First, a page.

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Sneaky Hidden Gluten

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Hello

Here is a list for you with the no-no things

Abyssinian Hard (Wheat triticum durum)

Alcohol (Spirits - Specific Types)

Amp-Isostearoyl Hydrolyzed Wheat Protein

Barley Grass (can contain seeds)

Barley Hordeum vulgare

Barley Malt

Beer

Bleached Flour

Blue Cheese (made with bread)

Bran

Bread Flour

Brewers Yeast

Brown Flour

Bulgur (Bulgar Wheat/Nuts)

Bulgur Wheat

Cereal Binding

Chilton

Club Wheat (Triticum aestivum subspecies compactum)

Common Wheat (Triticum aestivum)

Couscous

Dextrimaltose

Disodium Wheatgermamido Peg-2 Sulfosuccinate

Durum wheat (Triticum durum)

Edible Starch

Einkorn (Triticum monococcum)

Emmer (Triticum dicoccon)

Farina

Farina Graham

Filler

Flour (normally this is wheat)

Fu (dried wheat gluten)

Germ

Graham Flour

Granary Flour

Groats (barley, wheat)

Hard Wheat

Hydrolyzed Wheat Gluten

Hydrolyzed Wheat Protein

Hydrolyzed Wheat Protein Pg-Propyl Silanetriol

Hydrolyzed Wheat Starch

Hydroxypropyltrimonium Hydrolyzed Wheat Protein

Kamut (Pasta wheat)

Malt

Malt Extract

Malt Syrup

Malt Flavoring

Malt Vinegar

Macha Wheat (Triticum aestivum)

Matzo Semolina

Mir

Oriental Wheat (Triticum turanicum)

Pasta

Pearl Barley

Persian Wheat (Triticum carthlicum)

Poulard Wheat (Triticum turgidum)

Polish Wheat (Triticum polonicum)

Rice Malt (if barley or Koji are used)

Rye

Seitan

Semolina

Semolina Triticum

Shot Wheat (Triticum aestivum)

Small Spelt

Spirits (Specific Types)

Spelt (Triticum spelta)

Sprouted Wheat or Barley

Stearyldimoniumhydroxypropyl Hydrolyzed Wheat Protein

Strong Flour

Suet in Packets

Tabbouleh

Teriyaki Sauce

Textured Vegetable Protein - TVP

Timopheevi Wheat (Triticum timopheevii)

Triticale X triticosecale

Triticum Vulgare (Wheat) Flour Lipids

Triticum Vulgare (Wheat) Germ Extract

Triticum Vulgare (Wheat) Germ Oil

Udon (wheat noodles)

Unbleached Flour

Vavilovi Wheat (Triticum aestivum)

Vegetable Starch

Wheat, Abyssinian Hard triticum durum

Wheat amino acids

Wheat Bran Extract

Wheat, Bulgur

Wheat Durum Triticum

Wheat Germ Extract

Wheat Germ Glycerides

Wheat Germ Oil

Wheat Germamidopropyldimonium Hydroxypropyl Hydrolyzed Wheat Protein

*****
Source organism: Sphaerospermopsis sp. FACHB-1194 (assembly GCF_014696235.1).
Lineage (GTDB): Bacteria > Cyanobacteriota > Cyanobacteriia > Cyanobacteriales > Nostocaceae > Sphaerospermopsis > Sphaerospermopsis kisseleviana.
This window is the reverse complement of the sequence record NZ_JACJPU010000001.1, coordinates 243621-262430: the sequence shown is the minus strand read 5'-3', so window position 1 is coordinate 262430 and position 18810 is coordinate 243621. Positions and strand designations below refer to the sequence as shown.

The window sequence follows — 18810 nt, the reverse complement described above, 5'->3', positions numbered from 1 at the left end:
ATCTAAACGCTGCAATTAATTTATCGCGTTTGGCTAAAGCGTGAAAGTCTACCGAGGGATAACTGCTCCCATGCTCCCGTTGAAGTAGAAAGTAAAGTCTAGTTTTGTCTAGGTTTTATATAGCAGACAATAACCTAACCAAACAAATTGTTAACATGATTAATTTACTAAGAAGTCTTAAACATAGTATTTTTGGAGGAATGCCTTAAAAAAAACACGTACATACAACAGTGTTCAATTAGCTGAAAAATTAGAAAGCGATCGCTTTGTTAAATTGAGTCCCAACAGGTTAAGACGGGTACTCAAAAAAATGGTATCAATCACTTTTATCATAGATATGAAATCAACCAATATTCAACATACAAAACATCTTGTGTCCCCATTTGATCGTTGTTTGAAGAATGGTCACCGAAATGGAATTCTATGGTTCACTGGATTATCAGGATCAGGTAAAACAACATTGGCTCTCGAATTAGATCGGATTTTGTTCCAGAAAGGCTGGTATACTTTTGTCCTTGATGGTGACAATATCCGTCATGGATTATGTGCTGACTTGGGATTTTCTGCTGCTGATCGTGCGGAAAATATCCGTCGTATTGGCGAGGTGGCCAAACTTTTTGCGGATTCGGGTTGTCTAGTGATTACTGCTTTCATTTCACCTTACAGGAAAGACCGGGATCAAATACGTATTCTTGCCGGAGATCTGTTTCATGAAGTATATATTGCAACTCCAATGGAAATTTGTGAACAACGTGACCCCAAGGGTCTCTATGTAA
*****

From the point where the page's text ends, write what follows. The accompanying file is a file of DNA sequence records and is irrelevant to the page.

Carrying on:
Wheat Grass (can contain seeds)

Wheat Nuts

Wheat Protein

Wheat Triticum aestivum

Wheat Triticum Monococcum

Wheat (Triticum Vulgare) Bran Extract

Whole-Meal Flour

Wild Einkorn (Triticum boeotictim)

Wild Emmer (Triticum dicoccoides)

The following items may or may not contain gluten depending on where and how they are made, and it is sometimes necessary to check with the manufacturer to find out:

Artificial Color4

Caramel Color1, 3

Coloring4

Dextrins1,7

Flavoring6

Food Starch1, 4

Glucose Syrup4

Gravy Cubes4

Ground Spices4

Maltodextrin1, 8

Maltose4

Miso4

Modified Food Starch1, 4 Modified Starch1, 4

Monosodium Glutimate (MSG)1, 4

Mustard Powder 4

Natural Flavoring6

Shoyu (soy sauce)4

Smoke Flavoring4

Soba Noodles4

Soy Sauce4

Starch1, 4

Stock Cubes4

Vitamins4

Wheat Starch5

" 1) If this ingredient is made in North America it is likely to be gluten-free.

" 3) The problem with caramel color is it may or may not contain gluten depending on how it is manufactured. In the USA caramel color must conform with the FDA standard of identity from 21CFR CH.1. This statute says: the color additive caramel is the dark-brown liquid or solid material resulting from the carefully controlled heat treatment of the following food-grade carbohydrates: Dextrose (corn sugar), invert sugar, lactose (milk sugar), malt syrup (usually from barley malt), molasses (from cane), starch hydrolysates and fractions thereof (can include wheat), sucrose (cane or beet). Also, acids, alkalis and salts are listed as additives which may be employed to assist the caramelization process.

" 4) Can utilize a gluten-containing grain or by-product in the manufacturing process, or as an ingredient.

" 5) Most celiac organizations in the USA and Canada do not believe that wheat starch is safe for celiacs. In Europe, however, Codex Alimentarius Quality wheat starch is considered acceptable in the celiac diet by most doctors and celiac organizations. This is a higher quality of wheat starch than is generally available in the USA or Canada.